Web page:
Silver screen dreams: New Jersey has been making efforts to expand its tax-credit program to lure in more local film and TV production. In addition to its deal with Netflix, the entertainment company Lionsgate was named a “studio partner” this month by the state. This partnership will allow Lionsgate to tap into more tax credits as it becomes an anchor tenant at its $125M studio in Newark.

RENTAL BOOST

Newmark Invests in Single-Family Rentals Amid Low Demand

Newmark (NMRK), one of the largest real estate brokerage firms in the nation, has put together a national A-team with the sole purpose of boosting single-family rental sales even as demand cools.

The A-team: Chad Lavender and Ryan Maconachy will be leading Newmark’s new sales group to entice investment in single-family rentals. Brokers Leland Manning and Josh Francis will also be operating within Newmark’s multifamily capital markets group led by Jeff Day. Other major brokerages, such as Cushman & Wakefield (CWK) and CBRE, have set their eyes on the SFR sector for the past two years.

Increasing investor interest: SFR sales skyrocketed during the pandemic after city dwellers flocked to suburban rentals seeking more space and privacy. Unsurprisingly, there’s been growing interest among institutional investors. In fact, they’ve already spent more than $100B on SFRs over the past several years. And a recent report from MetLife Investment Management revealed that institutional investors like Blackstone (BX) and Ares Management (ARES) owned roughly 700K SFR properties.

➥ THE TAKEAWAY

Can’t buy 'em’? Build em’: Big-name players had to pull back on buying new properties this year due to rising home prices and lending costs. For instance, Invitation Homes bought 559 homes in Q3 2022 compared to the 1.5K homes it bought in Q4 2021. As existing home sales slowed down, built-to-rent properties shot up to over 25K homes this year, attracting homebuilders and developers into a booming market.

📰 Editors' Picks

  • Pandemic boomtowns: While high interest rates and a looming recession have delayed many first-time homebuyers, some markets could see renters become buyers sooner than expected.

  • Back to work, workers! The Biden administration is building a 2023 economic agenda to lure Americans back into the workforce, including enhanced childcare and eldercare benefits.

  • NFL fumble: A bankruptcy judge approved a plan for the Carolina Panthers’ billionaire owner to pay millions to creditors after a failed headquarters project.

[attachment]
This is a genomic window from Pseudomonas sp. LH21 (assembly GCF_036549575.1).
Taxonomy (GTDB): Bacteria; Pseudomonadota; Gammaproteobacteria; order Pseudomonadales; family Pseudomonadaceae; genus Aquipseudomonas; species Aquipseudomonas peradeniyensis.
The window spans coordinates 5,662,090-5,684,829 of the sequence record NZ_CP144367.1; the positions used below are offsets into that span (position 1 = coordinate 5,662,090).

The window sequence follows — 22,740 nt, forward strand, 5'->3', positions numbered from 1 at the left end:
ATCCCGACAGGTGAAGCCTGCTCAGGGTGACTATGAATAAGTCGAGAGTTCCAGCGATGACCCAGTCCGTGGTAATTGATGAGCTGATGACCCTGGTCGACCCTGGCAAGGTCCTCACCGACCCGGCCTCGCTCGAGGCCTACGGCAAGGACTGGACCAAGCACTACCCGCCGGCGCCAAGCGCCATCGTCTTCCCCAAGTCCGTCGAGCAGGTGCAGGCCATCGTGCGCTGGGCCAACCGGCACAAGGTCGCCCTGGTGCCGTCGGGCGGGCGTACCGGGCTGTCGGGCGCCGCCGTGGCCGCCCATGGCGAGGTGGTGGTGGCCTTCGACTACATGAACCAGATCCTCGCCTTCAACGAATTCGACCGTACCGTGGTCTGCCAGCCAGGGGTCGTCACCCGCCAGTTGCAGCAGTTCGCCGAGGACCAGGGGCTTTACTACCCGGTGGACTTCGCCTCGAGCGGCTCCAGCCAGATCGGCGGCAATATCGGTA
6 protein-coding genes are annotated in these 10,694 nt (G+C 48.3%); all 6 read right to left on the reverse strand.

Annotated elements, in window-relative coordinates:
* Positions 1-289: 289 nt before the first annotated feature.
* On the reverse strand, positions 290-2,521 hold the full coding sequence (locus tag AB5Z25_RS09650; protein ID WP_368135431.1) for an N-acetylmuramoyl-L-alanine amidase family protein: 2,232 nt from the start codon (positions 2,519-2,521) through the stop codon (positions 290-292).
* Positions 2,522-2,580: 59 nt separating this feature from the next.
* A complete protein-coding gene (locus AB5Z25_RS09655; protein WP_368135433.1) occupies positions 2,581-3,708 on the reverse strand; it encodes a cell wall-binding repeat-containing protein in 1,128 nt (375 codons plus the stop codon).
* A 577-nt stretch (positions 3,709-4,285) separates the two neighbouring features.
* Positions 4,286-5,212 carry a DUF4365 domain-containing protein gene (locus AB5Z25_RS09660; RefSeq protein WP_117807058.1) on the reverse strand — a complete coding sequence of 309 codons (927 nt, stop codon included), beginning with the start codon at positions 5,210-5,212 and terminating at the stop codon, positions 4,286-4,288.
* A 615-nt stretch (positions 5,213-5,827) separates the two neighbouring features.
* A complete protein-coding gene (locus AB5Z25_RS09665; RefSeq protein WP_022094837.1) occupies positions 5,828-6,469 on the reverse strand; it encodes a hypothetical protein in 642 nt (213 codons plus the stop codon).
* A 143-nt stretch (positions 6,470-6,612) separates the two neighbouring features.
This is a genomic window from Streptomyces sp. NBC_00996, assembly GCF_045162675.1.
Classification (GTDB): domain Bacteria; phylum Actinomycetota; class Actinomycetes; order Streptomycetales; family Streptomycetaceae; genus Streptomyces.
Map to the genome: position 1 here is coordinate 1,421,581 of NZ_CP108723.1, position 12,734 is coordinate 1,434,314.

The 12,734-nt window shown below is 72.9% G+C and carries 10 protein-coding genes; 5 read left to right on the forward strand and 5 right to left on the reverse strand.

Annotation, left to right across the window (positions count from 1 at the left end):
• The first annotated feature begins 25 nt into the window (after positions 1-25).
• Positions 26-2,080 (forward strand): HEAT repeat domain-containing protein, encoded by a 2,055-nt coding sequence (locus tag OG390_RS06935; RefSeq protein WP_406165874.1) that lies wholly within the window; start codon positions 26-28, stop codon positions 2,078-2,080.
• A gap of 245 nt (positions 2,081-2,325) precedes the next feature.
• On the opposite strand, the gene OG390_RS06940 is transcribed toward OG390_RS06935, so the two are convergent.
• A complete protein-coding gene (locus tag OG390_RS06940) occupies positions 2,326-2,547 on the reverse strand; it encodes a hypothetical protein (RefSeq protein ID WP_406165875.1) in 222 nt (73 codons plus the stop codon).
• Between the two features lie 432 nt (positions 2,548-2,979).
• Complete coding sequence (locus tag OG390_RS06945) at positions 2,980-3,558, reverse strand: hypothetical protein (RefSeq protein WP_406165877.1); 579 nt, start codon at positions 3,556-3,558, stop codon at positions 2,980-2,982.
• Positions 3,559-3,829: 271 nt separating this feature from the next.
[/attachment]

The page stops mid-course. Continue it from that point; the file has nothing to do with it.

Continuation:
• Amazon Fresh stalls: Amazon (AMZN) continues to delay the openings of Amazon Fresh stores, leaving local officials and landlords wondering if they’ll ever open at all.

  • What’s behind Door No. 2? High interest rates and increased federal funds set by the Federal Reserve have revalued public REITs, but not private ones.

  • Hypothetically speaking: A merger between JLL and Cushman & Wakefield (CWK) would have “strategic benefits,” accoriding to a new analyst report.

  • Apple’s Austin expansion: Apple (AAPL) has proposed a $22M, 33 KSF expansion to its $1B, 3 MSF campus in Austin, Texas. Everything really is bigger over there.

  • Big lender: Basis has become the first African American and women-owned real estate firm to obtain a Fannie Mae DUS designation. Congrats!

🤝 Deals & Dealmakers

  • Same-day delivery: American Eagle’s subsidiary Quiet Platforms, an online delivery network for retailers, has teamed up with JLL to lease warehouse space.

  • DC’s big deal: Greysteel will be selling its 16th Street portfolio, which is comprised of six multifamily assets located in Northwest DC, for $76M.

  • A new record! North Bridge has closed Florida’s largest C-PACE transaction for the renovation of a hotel in Miami-Dade County for $42M.

  • Inland Industrial Empire: Colliers brokered a $90M deal with GLP Capital Partners for an industrial facility in Perris, CA.

  • Outdoor storage: Philadelphia-based Alterra IOS Manager spent $86M to acquire a 14-property portfolio for industrial outdoor storage assets spanning eight states.

  • Shorenstein sells: Shorenstein Properties LLC sold their 430 KSF Commons at the Park office campus in Charlotte, NC.

  • Starwood’s new trophy: Starwood Capital (STWD) placed a $200M credit bid on Downtown LA’s Broadway Trade Center following foreclosure.

📈 Chart of the Day

😎 Offering-MEME-Orandum

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DISCLAIMER: None of this is financial advice. This newsletter is strictly educational and is not investment advice or a solicitation to buy or sell any assets or to make any financial decisions. Please be careful and do your own research.